My love/hate relationship with empathy and strong emotions
I sometimes wish I wouldn’t feel emotions so strongly.
It’s not as if I need the extra intensity to notice them.
I know that they are there without any extra emphasis.
But I know feeling emotions this way has allowed me to empathize.
It has empowered me to feel people’s pain as if it’s my own — whether I want to feel it or not.
I don’t know if I experience joy when I feel other people’s pain or if it’s a sort of knowing contentment. An acknowledgment of existence, of a common human struggle.
Maybe I feel others’ pain because I’ve known emotional pain — and still do.Maybe it’s because I know the pain is never very far away — it’s always waiting on the periphery, lest I make a wrong turn.
Pain is easily accessible. A person can self-inflict pain or cause another’s pain.
But it’s the emotional pain that surprises me, the sort of pain that is tantalizingly out of control. It’s pain that tethers me to this world. I think it tethers all of us to the reality of our existence, telling us that we are real and firm and capable of being hurt.
I also know that pain contains meaning. Pain has stories wrapped up inside of it — twisted tales that don’t want to come out.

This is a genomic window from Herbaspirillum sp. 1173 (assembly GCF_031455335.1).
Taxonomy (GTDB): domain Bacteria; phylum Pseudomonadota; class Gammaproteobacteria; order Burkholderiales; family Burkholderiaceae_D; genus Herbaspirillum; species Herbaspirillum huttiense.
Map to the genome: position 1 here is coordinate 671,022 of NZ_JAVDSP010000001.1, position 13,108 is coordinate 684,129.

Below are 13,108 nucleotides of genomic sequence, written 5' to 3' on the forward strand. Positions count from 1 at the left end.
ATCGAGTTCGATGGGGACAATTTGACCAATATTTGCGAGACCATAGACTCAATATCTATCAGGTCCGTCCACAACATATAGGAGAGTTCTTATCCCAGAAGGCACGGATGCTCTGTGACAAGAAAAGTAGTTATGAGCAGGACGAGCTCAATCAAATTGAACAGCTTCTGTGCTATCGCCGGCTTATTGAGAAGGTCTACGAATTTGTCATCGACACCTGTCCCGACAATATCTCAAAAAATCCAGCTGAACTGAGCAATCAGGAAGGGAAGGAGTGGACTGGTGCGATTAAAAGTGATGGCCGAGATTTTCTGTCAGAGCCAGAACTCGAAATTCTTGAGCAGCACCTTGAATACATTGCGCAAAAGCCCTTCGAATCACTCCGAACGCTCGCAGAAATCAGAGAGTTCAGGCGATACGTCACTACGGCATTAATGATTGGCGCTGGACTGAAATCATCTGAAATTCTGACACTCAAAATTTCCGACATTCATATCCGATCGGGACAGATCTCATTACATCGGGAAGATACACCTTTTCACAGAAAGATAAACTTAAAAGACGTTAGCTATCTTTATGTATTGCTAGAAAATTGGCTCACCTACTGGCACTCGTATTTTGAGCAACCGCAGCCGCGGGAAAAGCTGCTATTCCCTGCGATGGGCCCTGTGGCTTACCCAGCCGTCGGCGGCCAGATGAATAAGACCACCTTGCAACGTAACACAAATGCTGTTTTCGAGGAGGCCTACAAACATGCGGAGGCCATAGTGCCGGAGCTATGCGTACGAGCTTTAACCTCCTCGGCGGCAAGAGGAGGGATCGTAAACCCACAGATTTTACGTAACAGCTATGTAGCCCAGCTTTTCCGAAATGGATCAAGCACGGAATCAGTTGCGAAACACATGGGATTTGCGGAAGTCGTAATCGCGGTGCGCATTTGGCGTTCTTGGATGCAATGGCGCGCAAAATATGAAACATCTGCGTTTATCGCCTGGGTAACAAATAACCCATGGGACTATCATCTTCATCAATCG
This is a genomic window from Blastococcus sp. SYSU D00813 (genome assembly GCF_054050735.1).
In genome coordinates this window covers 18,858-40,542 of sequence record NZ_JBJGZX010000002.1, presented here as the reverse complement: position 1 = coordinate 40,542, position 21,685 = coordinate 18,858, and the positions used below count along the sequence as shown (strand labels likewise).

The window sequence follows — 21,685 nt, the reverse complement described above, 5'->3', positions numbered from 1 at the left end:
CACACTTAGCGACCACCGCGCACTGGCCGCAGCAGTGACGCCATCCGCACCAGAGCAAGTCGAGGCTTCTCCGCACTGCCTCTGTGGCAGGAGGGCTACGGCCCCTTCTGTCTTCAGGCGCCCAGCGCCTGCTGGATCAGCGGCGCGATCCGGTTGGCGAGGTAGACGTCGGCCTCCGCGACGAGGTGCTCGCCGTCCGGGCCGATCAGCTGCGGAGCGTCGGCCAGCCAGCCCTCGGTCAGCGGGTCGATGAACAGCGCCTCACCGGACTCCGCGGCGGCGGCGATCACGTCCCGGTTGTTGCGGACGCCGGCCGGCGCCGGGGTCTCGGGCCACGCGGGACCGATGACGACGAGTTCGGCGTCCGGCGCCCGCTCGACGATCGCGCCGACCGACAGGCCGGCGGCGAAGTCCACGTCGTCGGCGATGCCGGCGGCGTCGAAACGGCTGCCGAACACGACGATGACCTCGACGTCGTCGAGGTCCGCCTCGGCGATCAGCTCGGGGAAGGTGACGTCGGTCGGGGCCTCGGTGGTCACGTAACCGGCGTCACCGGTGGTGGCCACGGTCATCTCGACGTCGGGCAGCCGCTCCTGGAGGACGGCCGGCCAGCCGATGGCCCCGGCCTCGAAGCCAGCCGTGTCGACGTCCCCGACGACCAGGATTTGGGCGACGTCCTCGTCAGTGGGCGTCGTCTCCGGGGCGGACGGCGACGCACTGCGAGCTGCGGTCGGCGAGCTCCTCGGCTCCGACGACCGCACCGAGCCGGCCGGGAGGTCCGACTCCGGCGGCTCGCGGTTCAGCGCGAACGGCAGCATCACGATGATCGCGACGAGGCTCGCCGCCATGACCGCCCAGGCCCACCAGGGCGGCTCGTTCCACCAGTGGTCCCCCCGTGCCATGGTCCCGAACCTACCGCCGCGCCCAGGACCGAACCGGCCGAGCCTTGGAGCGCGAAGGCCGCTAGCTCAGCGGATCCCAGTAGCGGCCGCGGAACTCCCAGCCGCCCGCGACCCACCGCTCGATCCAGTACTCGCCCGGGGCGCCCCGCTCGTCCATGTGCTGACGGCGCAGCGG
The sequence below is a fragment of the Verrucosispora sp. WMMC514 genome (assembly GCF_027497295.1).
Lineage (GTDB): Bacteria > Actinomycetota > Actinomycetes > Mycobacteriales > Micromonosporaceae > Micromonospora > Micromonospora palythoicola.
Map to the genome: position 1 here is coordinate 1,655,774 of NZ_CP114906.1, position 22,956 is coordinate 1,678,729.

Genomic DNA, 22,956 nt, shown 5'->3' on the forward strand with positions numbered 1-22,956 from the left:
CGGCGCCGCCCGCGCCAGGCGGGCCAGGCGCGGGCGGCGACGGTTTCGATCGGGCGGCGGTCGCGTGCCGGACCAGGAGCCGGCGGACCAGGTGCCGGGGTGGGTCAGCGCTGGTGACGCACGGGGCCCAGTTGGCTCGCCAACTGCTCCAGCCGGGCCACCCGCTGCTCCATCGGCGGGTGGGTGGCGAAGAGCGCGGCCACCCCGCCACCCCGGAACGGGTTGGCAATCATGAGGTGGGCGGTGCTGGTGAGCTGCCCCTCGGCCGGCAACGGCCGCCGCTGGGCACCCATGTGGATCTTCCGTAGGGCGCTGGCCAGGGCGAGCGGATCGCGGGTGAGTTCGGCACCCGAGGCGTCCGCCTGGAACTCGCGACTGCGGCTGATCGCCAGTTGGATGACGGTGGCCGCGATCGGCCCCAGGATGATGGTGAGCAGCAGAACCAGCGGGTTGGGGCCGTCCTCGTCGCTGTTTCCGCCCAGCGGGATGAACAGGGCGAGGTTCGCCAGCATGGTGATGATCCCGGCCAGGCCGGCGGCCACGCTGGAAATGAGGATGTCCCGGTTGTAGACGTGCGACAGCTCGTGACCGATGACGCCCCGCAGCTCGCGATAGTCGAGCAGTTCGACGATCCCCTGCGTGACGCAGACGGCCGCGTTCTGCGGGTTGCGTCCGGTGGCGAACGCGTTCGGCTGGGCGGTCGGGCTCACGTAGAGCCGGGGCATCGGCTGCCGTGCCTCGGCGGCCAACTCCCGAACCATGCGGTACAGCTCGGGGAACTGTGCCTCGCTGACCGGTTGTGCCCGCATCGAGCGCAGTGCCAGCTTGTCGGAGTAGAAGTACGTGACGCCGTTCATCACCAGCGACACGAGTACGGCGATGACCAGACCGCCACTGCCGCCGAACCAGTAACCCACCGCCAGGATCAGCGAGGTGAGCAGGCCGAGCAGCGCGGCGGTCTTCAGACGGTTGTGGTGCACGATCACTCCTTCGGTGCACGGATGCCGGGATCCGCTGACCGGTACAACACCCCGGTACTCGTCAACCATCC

But they eventually do. They announce themselves as expletives, as punctures in the firmament.
Deep emotions jar me and wake me from my steady slumber of daily existence.
I think I’m drawn to people and their emotions — and my own — because emotions tell stories.
Emotions signal what’s important — they signal what’s good and just, what’s worth working and dying for.
Take out the emotions, and my life loses color.
Yet, sometimes it’s all too bright, and I want to turn it down. I want the hues to become less piercing, those pigmented staccatos that attack the senses.
But I’ve tried that. I’ve tried jobs that keep me stable and sure, that promise a consistent schedule and a list of responsibilities. It’s not enough. I don’t feel strongly that way, and If I can’t feel it, I can’t know that what I’m doing matters to me.
I badly want to do work that matters. I want to feel that what I’m doing is making a difference. I believe that working in pain — in emotional pain — is healing work. Rarely will I find a man or woman in this work who does not already have scars.
But it’s also a colorful world of emotions. It’s a dreamscape of the human experience.
It’s not for everyone, but it is for me.
I have empathy. I have deep respect for stories and for life experiences. I crave to understand more, to learn all that I can. I’m curious about the human experience because it’s an intersubjective reality, meaning it’s what we make of it.
Maybe if I bring my emotional wires and you bring yours, we can meet in the middle and explore the filaments.
I think we could. I know we could. I feel strongly about it.